I spent time at my mother’s bedside mid-day yesterday. One of our cousins had visited earlier and my mom was, as they say, unresponsive. She slept, and when her eyes opened, she didn’t connect. On the positive side, she’s comfortable, clean, and is periodically offered tiny bits of apple sauce and water, although she has mostly been refusing them. Yesterday I bought some poi, and my sister, Bonnie, took it up late in the day.
In hospice, the patient decides. Whether to eat, drink, to prolong life or not. Their choice. These are the few choices one can still make at this stage of life. It’s hard for us, those who can only wait and watch. But it is what it is.
After I had been there for a while, my mom opened her eyes, but they had that vague, cloudy, blank look. She barely responded, if at all, when I held her hand and told her I was there. She drifted in and out, closing her eyes, sleeping, then drifting back, eyes opening.
According to the hospice staff, she hadn’t spoken since arriving there early Monday morning. This was Wednesday.
So I was startled when she suddenly became agitated. Her eyes cleared as she looked across the room, then she unsteadily raised a hand, pointed.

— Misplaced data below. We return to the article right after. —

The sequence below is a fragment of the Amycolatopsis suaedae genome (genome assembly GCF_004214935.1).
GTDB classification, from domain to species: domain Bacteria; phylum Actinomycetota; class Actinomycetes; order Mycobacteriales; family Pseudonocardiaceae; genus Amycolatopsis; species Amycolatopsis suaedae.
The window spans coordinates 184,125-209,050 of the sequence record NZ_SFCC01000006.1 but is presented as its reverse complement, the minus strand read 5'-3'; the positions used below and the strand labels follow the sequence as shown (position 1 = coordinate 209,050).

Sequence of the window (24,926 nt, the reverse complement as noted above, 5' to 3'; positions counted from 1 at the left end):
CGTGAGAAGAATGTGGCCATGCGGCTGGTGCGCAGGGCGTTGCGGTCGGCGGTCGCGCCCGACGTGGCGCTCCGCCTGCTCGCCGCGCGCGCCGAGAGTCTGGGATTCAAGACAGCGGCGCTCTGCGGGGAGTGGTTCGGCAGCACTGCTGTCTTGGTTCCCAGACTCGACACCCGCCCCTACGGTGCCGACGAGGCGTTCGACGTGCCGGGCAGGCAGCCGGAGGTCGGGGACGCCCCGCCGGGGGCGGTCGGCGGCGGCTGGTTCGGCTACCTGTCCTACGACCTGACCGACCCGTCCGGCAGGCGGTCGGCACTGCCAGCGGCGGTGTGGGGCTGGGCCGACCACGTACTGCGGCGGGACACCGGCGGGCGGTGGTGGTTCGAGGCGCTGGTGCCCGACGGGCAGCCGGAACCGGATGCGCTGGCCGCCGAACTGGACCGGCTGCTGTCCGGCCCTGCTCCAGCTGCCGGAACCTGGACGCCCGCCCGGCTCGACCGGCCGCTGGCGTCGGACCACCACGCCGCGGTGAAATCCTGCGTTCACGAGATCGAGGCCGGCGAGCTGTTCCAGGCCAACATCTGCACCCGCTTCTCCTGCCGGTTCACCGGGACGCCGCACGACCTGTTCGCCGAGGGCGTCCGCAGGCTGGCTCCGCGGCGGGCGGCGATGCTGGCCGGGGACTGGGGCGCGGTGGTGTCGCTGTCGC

She spoke, the words slowly bursting into the room. She struggled to get them out.
Then she sort of relaxed back into the pillows, but her eyes were still bright and clear.
Her right arm was still raised, and this time she pointed to the foot of the bed.
Her voice was pretty clear, stronger than I could possibly have expected.
There was wonder, and loss, perhaps disappointment.
“He was right there,” she said, pointing to the foot of the bed. “Right there.”
She was speaking to herself, but I tried to gently ask who “he” was. It was enough to break up the moment.
She faded, eyes slowly closing, energy spent.
In the weeks before my father died, he referred several times to the people that were waiting for him. One day he asked me who was in the hall waiting to see him. Another time he said they were waiting in the next room.
“I really should go,” he told me, his tone of voice serious.
I don’t know what, or perhaps who, my mother saw. I don’t know if it was all part of a dream, or a glimpse somewhere into a world awaiting her arrival.
Believe not without evidences. But are these hallucinations or evidences? I suppose we’ll never know.